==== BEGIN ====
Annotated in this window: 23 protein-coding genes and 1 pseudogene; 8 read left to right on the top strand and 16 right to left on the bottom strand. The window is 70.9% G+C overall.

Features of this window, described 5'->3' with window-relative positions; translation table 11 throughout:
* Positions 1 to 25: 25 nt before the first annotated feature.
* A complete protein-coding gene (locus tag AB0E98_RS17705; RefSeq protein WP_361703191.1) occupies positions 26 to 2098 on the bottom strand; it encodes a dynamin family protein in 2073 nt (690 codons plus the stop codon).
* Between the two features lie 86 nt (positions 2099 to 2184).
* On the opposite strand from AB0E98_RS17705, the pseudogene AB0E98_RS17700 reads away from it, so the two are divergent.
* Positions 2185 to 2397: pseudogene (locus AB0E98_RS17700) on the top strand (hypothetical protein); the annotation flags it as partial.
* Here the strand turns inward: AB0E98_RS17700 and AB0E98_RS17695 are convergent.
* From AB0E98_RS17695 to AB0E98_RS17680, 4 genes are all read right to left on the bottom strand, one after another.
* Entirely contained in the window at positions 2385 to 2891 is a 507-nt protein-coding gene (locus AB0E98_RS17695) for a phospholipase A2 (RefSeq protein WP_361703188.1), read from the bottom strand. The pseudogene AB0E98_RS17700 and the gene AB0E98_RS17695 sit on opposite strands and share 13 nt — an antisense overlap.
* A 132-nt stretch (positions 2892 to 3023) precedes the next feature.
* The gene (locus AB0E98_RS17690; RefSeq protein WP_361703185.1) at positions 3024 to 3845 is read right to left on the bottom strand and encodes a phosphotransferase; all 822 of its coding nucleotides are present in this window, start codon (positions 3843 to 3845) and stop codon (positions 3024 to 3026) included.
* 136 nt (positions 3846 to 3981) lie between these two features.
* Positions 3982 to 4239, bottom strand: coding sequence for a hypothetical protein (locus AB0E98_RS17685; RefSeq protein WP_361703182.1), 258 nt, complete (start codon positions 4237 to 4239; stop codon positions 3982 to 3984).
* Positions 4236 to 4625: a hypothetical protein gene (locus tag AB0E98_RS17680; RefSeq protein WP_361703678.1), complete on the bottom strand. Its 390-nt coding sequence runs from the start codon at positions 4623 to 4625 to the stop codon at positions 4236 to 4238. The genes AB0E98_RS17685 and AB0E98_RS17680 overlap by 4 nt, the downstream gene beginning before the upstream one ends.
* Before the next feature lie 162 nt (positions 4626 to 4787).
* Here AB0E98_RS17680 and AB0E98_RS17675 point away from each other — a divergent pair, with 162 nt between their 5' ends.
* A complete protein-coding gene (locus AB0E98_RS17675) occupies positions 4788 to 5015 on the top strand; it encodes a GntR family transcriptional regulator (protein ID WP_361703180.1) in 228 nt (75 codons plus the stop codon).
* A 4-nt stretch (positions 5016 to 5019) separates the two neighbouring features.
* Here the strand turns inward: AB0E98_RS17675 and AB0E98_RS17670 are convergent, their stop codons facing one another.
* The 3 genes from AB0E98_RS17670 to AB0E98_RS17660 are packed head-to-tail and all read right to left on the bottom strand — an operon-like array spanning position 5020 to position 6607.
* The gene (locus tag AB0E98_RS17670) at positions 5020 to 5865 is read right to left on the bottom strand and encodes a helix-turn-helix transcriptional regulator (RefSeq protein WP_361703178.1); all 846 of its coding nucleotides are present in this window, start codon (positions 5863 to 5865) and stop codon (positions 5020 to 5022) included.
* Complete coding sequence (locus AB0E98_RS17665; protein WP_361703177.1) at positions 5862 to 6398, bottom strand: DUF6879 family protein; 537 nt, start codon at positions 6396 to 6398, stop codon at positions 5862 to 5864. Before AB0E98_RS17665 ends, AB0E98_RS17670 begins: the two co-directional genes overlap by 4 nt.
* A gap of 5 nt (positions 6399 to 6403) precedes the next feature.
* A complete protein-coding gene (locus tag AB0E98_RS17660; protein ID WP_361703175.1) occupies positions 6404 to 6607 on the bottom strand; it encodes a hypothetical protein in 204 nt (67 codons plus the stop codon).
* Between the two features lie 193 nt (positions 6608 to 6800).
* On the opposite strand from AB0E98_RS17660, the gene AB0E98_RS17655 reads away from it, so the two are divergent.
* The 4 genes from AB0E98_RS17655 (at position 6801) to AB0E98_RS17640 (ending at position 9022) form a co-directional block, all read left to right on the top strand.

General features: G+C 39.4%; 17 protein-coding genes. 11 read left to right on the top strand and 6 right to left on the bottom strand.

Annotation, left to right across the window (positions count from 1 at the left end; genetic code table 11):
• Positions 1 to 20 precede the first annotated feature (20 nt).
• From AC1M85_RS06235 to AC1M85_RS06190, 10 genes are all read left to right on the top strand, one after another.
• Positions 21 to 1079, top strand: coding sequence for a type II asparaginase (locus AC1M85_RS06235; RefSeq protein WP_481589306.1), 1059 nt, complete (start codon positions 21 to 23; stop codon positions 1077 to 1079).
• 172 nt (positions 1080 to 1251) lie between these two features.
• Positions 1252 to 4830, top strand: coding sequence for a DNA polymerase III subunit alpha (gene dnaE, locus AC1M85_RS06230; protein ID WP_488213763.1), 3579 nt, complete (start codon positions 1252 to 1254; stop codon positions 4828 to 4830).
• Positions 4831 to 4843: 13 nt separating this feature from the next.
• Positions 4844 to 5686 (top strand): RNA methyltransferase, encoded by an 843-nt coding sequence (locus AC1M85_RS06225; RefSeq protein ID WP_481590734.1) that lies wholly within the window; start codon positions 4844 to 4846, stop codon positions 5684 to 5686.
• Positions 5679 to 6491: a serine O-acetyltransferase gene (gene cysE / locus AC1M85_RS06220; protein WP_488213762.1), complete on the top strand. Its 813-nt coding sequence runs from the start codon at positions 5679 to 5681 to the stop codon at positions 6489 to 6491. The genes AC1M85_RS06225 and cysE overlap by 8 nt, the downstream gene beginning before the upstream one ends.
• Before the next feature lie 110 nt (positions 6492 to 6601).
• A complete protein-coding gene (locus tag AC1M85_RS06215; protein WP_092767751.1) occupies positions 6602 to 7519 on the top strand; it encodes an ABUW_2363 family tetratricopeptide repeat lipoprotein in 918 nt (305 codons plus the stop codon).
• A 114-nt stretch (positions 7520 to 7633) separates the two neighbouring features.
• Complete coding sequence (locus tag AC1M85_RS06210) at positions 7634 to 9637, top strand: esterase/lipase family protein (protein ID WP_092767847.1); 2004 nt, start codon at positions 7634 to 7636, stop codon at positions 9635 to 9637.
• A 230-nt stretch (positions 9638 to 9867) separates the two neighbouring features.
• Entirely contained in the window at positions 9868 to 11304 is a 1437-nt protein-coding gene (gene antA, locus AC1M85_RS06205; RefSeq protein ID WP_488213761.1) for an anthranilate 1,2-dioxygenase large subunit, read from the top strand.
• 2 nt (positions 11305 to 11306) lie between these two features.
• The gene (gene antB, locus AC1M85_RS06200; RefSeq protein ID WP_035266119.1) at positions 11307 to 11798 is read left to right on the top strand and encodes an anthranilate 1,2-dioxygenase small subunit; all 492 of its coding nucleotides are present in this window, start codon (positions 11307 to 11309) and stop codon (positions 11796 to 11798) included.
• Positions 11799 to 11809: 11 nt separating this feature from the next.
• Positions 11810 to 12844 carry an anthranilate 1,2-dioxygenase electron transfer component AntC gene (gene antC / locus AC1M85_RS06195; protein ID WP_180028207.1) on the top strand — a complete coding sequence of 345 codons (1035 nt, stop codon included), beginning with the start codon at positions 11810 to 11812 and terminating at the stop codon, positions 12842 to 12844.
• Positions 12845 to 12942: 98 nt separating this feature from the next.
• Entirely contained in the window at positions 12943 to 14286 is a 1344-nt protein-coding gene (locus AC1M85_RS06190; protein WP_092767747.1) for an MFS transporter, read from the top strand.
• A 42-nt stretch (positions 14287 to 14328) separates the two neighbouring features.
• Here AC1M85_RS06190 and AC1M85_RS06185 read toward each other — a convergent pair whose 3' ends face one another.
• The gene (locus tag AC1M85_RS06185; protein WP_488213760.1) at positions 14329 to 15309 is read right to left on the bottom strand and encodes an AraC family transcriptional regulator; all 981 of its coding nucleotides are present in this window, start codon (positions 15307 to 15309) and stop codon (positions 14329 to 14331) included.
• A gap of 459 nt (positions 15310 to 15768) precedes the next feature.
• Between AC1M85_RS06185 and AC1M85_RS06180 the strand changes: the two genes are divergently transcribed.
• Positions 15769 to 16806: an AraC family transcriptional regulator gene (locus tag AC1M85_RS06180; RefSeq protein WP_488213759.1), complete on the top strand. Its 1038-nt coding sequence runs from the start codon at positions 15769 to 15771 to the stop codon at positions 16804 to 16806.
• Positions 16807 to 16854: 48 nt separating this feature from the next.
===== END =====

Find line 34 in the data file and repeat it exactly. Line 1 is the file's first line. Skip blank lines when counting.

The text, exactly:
• 172 nt (positions 1080 to 1251) lie between these two features.